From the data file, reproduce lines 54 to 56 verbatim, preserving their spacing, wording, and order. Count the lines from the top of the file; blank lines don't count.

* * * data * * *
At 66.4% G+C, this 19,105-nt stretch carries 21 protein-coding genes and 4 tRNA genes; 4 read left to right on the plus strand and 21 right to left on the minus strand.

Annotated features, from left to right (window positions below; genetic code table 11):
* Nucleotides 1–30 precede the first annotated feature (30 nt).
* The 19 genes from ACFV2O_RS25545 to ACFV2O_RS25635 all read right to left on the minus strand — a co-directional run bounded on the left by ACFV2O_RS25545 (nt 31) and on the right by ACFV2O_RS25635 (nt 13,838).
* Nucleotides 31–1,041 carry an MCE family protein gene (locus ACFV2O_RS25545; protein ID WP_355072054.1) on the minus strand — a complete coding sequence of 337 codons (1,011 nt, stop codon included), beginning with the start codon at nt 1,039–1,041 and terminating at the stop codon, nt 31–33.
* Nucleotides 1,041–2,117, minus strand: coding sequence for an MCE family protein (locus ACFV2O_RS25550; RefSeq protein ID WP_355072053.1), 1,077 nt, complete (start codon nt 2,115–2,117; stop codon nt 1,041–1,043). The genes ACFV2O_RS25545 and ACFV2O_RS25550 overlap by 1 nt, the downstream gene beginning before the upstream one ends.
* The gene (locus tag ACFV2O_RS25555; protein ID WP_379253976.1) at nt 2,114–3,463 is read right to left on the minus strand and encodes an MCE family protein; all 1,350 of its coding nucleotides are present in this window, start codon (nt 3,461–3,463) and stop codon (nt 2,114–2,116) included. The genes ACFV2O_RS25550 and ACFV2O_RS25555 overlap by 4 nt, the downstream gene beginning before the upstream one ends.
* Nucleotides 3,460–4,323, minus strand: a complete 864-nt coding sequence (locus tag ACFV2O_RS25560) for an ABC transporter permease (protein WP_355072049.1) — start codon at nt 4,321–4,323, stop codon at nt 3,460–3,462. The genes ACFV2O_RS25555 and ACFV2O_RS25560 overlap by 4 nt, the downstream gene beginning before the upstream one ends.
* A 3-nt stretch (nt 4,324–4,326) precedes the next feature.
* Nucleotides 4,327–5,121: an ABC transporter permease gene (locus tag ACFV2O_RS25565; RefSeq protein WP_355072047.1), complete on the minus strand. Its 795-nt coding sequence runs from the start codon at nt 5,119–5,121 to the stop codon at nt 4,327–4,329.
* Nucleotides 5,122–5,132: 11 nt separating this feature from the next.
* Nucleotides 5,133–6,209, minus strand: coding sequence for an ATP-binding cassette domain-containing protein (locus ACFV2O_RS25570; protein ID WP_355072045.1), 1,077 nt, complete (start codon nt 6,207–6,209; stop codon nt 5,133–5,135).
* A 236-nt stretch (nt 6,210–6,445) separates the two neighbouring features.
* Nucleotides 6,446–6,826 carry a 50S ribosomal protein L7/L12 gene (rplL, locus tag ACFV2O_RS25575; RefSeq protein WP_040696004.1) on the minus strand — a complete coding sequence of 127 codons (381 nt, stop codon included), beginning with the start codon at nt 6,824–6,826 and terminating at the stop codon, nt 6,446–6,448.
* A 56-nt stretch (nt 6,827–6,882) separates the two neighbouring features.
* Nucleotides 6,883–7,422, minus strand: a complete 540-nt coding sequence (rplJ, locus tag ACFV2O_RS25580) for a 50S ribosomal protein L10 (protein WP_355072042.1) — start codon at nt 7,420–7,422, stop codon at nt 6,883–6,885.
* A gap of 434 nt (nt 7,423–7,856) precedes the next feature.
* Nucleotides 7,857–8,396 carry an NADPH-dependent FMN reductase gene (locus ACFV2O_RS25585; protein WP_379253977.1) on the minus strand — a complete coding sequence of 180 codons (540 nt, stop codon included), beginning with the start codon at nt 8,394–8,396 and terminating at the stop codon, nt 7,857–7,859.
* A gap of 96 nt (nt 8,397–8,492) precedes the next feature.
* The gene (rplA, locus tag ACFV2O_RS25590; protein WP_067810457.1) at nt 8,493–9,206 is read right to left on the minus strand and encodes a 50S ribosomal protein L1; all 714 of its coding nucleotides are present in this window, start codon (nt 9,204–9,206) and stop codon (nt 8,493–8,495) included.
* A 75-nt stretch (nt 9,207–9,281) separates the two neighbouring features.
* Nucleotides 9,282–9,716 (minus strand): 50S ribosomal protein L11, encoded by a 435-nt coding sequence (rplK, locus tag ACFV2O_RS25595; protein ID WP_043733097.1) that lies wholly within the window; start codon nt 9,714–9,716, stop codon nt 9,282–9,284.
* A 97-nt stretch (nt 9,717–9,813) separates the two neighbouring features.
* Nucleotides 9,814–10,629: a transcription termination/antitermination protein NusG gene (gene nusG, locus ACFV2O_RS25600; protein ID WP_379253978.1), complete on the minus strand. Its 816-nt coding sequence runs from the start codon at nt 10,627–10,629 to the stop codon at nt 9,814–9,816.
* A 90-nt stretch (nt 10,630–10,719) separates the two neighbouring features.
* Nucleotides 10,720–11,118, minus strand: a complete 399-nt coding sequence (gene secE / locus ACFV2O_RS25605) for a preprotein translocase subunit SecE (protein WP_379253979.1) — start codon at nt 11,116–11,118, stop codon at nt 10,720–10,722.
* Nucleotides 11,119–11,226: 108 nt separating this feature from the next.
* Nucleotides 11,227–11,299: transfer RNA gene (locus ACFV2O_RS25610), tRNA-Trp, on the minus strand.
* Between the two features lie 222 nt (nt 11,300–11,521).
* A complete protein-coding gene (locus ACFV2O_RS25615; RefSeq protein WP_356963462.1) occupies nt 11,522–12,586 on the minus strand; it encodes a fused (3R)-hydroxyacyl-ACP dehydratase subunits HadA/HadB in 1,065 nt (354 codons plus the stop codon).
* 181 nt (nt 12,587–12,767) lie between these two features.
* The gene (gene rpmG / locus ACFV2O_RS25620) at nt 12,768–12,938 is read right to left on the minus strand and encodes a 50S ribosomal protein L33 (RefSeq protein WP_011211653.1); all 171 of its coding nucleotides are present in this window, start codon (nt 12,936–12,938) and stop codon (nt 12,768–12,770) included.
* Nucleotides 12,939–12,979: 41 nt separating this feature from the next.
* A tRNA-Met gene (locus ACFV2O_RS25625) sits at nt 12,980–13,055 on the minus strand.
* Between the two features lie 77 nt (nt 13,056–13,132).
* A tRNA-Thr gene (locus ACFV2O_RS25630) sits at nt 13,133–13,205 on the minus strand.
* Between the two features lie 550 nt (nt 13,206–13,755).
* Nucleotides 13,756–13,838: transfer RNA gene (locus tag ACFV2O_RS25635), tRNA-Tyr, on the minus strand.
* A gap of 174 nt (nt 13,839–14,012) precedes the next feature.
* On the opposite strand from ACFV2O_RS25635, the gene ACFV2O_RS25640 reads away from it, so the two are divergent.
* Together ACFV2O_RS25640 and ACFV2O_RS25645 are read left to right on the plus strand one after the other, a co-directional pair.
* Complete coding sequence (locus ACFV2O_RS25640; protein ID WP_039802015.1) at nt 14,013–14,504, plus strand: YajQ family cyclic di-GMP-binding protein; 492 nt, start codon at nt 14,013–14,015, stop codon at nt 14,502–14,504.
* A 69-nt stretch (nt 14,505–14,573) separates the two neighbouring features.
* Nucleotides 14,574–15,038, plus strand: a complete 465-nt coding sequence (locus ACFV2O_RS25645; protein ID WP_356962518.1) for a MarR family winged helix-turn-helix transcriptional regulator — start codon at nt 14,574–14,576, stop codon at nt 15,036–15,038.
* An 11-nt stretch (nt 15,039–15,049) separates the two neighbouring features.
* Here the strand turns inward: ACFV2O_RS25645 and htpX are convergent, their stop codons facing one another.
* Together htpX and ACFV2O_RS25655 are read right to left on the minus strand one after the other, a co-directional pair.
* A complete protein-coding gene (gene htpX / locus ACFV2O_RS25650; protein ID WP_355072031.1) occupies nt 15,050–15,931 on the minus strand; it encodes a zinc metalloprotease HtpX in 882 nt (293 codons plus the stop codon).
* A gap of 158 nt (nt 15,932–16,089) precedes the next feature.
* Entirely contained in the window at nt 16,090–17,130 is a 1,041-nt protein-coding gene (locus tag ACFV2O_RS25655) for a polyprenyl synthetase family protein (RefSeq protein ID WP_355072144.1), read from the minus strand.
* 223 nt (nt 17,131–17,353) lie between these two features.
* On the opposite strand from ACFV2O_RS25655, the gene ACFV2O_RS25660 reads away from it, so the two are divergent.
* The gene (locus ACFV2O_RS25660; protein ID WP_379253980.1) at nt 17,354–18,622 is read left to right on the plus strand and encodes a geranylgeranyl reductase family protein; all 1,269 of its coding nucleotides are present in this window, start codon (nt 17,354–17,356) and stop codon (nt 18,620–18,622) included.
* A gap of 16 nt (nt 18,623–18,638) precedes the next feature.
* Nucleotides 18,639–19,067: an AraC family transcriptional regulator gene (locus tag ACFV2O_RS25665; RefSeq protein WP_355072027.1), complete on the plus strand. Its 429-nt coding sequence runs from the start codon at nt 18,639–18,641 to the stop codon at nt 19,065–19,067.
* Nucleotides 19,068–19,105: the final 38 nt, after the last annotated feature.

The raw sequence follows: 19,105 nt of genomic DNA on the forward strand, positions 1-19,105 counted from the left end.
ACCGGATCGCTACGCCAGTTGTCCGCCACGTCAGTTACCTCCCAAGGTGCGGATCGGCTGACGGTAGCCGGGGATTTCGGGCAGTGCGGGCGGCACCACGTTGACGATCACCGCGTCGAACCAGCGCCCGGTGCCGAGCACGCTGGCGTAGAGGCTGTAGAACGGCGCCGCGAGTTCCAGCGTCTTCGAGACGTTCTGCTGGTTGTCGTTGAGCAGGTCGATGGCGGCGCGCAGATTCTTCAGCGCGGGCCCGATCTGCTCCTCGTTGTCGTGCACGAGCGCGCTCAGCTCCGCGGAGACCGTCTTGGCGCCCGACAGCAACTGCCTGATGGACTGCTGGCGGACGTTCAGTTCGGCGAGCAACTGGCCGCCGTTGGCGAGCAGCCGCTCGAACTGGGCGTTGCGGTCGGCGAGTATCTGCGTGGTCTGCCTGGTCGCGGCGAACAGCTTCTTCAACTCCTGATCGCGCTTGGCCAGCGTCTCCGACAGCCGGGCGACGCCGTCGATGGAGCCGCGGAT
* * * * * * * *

* A gap of 16 nt (nt 18,623–18,638) precedes the next feature.
* Nucleotides 18,639–19,067: an AraC family transcriptional regulator gene (locus tag ACFV2O_RS25665; RefSeq protein WP_355072027.1), complete on the plus strand. Its 429-nt coding sequence runs from the start codon at nt 18,639–18,641 to the stop codon at nt 19,065–19,067.
* Nucleotides 19,068–19,105: the final 38 nt, after the last annotated feature.